Corporate occupiers and response timeline
- The health and well-being of employees will be the initial primary corporate concern, followed closely by business continuity plans. Given the rapidly changing situation, businesses need to be nimble and flexible. We advocate a corporate response that focuses on Preparedness, Protection, Monitoring and Communication.
- Operational resilience will be a longer-term focus for real estate decision-makers as businesses develop the ability to respond quickly should they face another similar event in the future.
A challenging environment for corporate activity
Corporate occupiers must remain nimble and able to react quickly to this rapidly changing situation. We recommend a focus on the four areas where the implications loom large: Business Operations, Workforce, Finance and Communications.
Preparedness is critical. Despite the existence of business continuity plans, for many firms the outbreak has exposed gaps. Business operations may be hit, and consideration should be given to changing or closing operations in affected areas and transferring business to new geographies or knowledge to key employees.
Supply chain disruption should be anticipated and counteracted. Supply chain visibility is also a challenge across industries and one that corporates should seek to improve. Manufacturing facilities may face immediate and lasting interruption, as will product distribution channels. As a result, businesses are addressing logistics, labour costs, productivity and hedging risks across supply chain locations.
Strategic decision-making processes will face interruption. It is unclear at present when we will know the extent and the duration of this impact; in the meantime, businesses will be fast-tracking contingency planning measures to deal with a potential prolonged period of disruption.
People protection and wellness are the priority. Wellness needs to be put at the forefront as a basic corporate duty of care to employees and to ensure workplace productivity. Contingency plans need to be implemented for employees unable to commute, travel or occupy corporate locations, and access to sites for visitors, suppliers and the public also needs to be reviewed. Social and professional ‘distancing’, absenteeism and illness are likely to cause disruption and present a potential impediment to operations and sales. Your buildings can also act as barriers to contamination. In the longer term, ‘building health’ (including building ventilation, air filtration, and cleaning) and facilities / management preparedness will all become increasingly important.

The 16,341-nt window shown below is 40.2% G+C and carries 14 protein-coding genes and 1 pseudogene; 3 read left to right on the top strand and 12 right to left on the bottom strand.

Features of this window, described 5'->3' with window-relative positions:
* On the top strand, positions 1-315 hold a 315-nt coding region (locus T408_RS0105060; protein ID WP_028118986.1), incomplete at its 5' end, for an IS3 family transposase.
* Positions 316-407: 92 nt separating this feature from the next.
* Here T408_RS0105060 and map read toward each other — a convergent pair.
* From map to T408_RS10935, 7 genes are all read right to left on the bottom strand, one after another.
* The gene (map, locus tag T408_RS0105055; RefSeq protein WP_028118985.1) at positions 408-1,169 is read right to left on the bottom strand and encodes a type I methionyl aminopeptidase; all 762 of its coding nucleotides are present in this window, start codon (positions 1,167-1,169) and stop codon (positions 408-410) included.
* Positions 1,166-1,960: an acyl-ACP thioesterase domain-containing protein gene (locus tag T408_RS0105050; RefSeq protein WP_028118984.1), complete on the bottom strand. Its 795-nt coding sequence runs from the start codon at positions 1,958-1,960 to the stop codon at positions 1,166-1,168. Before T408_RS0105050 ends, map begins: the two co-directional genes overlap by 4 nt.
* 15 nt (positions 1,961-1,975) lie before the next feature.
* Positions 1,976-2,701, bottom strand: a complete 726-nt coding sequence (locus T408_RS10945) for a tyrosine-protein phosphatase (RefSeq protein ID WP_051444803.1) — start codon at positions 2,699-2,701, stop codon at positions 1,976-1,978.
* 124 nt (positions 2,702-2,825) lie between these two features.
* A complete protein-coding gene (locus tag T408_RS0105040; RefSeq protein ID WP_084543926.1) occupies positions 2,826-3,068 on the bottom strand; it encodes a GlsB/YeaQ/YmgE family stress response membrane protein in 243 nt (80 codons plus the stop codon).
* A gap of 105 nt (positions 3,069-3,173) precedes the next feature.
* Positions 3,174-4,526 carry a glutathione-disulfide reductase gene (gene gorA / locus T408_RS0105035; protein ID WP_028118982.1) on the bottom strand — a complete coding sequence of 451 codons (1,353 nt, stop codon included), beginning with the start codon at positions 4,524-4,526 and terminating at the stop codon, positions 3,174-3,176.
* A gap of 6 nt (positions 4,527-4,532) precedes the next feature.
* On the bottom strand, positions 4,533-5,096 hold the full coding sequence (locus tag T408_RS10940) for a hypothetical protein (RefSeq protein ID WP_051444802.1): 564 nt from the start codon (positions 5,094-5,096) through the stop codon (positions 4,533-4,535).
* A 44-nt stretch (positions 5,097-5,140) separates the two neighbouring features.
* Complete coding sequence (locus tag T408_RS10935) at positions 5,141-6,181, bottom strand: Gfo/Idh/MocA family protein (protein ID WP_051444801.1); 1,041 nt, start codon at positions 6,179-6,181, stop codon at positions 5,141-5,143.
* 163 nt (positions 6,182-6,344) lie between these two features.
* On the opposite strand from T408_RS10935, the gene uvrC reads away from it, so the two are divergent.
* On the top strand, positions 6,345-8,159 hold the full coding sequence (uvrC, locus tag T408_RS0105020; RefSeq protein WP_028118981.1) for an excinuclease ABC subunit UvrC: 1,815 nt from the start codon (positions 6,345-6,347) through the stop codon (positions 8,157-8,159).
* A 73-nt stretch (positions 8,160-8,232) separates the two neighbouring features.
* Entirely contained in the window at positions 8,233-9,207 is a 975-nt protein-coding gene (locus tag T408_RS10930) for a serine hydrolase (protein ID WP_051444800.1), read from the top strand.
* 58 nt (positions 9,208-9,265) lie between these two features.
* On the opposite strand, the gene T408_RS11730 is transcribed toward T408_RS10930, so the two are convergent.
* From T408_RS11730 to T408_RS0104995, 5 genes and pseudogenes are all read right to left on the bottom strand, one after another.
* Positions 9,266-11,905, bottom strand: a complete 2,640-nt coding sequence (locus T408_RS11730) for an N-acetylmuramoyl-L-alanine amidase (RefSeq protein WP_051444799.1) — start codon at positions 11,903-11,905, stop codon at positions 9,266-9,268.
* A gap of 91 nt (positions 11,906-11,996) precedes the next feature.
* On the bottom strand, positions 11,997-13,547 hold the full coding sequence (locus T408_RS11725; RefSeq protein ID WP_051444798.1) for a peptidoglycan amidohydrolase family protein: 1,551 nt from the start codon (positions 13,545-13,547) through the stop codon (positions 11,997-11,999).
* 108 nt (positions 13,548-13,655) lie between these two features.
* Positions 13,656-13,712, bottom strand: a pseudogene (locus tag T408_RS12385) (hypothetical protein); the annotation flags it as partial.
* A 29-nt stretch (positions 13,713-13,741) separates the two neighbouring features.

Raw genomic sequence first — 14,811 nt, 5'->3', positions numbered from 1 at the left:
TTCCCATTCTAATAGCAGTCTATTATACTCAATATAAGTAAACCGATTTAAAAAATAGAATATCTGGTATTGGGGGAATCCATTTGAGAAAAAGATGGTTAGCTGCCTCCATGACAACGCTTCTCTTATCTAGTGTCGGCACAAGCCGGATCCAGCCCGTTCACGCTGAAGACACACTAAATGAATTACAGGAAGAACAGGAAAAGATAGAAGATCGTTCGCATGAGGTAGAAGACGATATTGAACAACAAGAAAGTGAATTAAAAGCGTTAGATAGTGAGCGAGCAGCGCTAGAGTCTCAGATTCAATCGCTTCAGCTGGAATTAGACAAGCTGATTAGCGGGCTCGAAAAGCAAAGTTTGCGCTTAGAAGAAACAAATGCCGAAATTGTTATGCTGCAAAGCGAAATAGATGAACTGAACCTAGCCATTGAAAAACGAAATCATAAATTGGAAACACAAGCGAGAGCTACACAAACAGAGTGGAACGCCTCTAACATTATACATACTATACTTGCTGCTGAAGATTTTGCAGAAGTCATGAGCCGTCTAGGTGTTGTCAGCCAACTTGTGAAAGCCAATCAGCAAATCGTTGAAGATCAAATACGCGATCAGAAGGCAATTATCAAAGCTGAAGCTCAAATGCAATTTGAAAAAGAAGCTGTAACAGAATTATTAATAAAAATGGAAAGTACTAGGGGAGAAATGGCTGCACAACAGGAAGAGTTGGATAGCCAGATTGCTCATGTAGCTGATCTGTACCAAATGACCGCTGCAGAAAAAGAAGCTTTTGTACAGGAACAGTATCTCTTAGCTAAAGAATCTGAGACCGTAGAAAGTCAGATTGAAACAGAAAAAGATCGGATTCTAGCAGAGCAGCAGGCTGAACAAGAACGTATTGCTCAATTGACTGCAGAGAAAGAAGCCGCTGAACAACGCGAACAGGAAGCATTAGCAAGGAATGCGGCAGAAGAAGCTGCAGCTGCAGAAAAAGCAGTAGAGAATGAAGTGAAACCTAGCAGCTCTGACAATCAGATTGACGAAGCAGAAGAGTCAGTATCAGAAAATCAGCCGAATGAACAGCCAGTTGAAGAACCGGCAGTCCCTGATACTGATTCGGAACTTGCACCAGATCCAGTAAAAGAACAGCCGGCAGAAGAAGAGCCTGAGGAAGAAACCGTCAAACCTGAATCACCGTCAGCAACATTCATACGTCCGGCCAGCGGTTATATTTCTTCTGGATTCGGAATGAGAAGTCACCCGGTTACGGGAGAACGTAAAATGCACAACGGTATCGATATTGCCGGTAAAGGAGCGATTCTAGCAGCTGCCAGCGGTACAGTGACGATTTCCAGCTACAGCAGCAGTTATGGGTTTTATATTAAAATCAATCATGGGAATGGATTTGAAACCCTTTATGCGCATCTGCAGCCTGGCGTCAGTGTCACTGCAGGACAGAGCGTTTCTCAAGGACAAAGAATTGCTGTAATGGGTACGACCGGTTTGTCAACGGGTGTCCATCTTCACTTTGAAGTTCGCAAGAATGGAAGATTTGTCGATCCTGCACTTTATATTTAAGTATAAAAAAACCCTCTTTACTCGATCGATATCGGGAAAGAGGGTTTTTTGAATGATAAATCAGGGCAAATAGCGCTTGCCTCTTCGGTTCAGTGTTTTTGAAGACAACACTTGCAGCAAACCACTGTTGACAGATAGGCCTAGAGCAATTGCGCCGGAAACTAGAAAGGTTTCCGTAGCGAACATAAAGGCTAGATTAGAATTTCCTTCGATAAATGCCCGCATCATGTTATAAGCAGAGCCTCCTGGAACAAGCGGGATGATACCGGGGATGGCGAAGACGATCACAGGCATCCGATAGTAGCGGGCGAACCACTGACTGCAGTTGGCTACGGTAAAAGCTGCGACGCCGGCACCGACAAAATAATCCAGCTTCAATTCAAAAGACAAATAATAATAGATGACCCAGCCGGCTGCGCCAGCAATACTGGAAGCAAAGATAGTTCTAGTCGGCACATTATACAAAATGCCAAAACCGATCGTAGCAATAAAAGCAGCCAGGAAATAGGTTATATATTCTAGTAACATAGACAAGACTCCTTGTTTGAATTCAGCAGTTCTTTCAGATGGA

Remote working is key to ensuring the continuity of your activities. Difficulties communicating with colleagues and clients, IT system capacity issues and the risk of workforce shortages will also affect productivity. Mitigating policies and procedures and an increasing adoption of effective remote working will help reduce some of this impact.
The financial impact on corporates will be multifaceted. Businesses are required to finance the emergency response along with the mitigation and resilience costs around planning, ‘solutioning’, training and recovery from the outbreak. Additional costs for hiring should be considered – the availability of temporary replacement workers and other substitute resources may be difficult. The cost of distributed technology investment and telecommuting tools to enable remote working where feasible should be evaluated.